Petro: Reform can be a good thing or a bad thing. The best reformers, the ones praised by history, seem to know instinctively when to slow down reforms, and when to speed them up.
The reforms that Putin implemented in his first two terms caused enormous upheaval in Russian society, but also resulted in nine straight years of booming economic growth and budget surpluses. Even positive results, however, come with a social cost — intragenerational tensions, inflation and corruption, to name a few.
It is important to always bear in mind that reforms are for the well-being of people, not people for the well-being of reforms. Every sustainable economic and social transition recognizes this, and therefore pauses periodically to allow people to adapt to and accept social changes. Only many years hence will it be apparent whether a given administration was able to achieve the proper balance between the two, since “by their fruits will they be known.” (Matthew 7:16).
Baldwin: You suggest in your article that we in the West have trouble conceptualizing that democracy could exist in Russia — that we seem to think Russia is uniquely incapable of democracy. We seem to not know how to talk about the possibility of democracy in Russia, even when it exists to some degree. Can you expound on that idea?
Petro: What we say about Russia, and other countries, is a reflection of what we already know to be true. Since Western cultural assumptions about Russia cannot envision it as a democracy, evidence of democratic behavior becomes invisible. For Western observers, this has the added benefit of reinforcing the familiar cultural assumptions about Russia that they grew up with.
I have a different perspective because I was raised within the culture of the Russian emigration, and came to this country as an adult. My efforts to expose my professors to a wider variety of interpretations of Russian political culture began in college, and eventually led to my first book “The Rebirth of Russian Democracy“ (Harvard, 1995).
But passive acceptance of the mainstream narrative is only part of the reason for the West’s persistent hostility toward Russia. Another is the unstated assumption that a truly democratic Russia (if one could imagine such a thing) would have to abandon its distinctive cultural characteristics. To the extent that it retains such distinctions, in religion, social norms, and historical interpretation, it must ipso facto not be a democracy.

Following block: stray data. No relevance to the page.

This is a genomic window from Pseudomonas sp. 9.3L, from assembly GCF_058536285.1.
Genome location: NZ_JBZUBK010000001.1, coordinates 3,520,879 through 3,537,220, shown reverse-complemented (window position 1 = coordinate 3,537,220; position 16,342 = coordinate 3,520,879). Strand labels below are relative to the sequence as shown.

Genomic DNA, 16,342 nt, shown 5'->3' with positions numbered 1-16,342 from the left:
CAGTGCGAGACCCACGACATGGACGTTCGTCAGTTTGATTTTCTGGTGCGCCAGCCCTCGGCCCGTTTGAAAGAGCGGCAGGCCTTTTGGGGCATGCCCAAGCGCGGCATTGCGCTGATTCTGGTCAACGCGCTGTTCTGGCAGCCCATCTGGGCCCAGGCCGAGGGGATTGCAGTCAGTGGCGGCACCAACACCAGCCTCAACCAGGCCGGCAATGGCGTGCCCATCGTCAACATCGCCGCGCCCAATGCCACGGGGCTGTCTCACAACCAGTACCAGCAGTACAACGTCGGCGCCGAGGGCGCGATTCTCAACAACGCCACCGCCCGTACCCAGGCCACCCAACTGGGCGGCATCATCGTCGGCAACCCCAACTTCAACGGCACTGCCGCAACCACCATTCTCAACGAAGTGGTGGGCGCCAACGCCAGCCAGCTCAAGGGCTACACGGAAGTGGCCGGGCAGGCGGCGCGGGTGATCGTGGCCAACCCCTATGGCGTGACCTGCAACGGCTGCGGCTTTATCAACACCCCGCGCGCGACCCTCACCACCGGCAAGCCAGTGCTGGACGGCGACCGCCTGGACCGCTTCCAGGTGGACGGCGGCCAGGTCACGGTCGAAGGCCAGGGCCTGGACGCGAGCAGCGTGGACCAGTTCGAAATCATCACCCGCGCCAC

The problem here, of course, is that “democracy” then becomes merely an aspect of Western culture, rather than an objectively definable phenomenon. De facto this makes “democracy” almost inaccessible to any culture that the West labels as “non-Western,” bringing us back to the argument made earlier about what we already know to be true.
Baldwin: What do you think needs to happen for U.S.-Russia relations to improve?
Petro: As previously isolated parts of the globe become accessible, our perceptions about them change. At first, this can actually heighten fear and revulsion of the strangeness of other cultures, but over time, as larger and more diverse segments of society are exposed to each other, it tends to erode barriers.
I would therefore amend the popular social science dictum that democracies do not go to war with each other, to — countries that have extensive commercial and social contacts with each other, makes war between them unimaginable.
While I am far from believing that such contacts alone will bring about world peace, they certainly seem to have made recourse to all-out war among major powers a rare occurrence. As a result, let me conclude on this optimistic note: if we civilizations can survive long enough, then time does indeed heal all wounds.
Natylie Baldwin’s forthcoming book is “The View from Moscow: Understanding Russia and U.S.-Russia Relations.” She is co-author of “Ukraine: Zbig’s Grand Chessboard & How the West Was Checkmated.” She has traveled throughout western Russia since 2015 and has written several articles based on her conversations and interviews with a cross-section of Russians. She blogs at natyliesbaldwin.com.
This article is from natyliesbaldwin.com.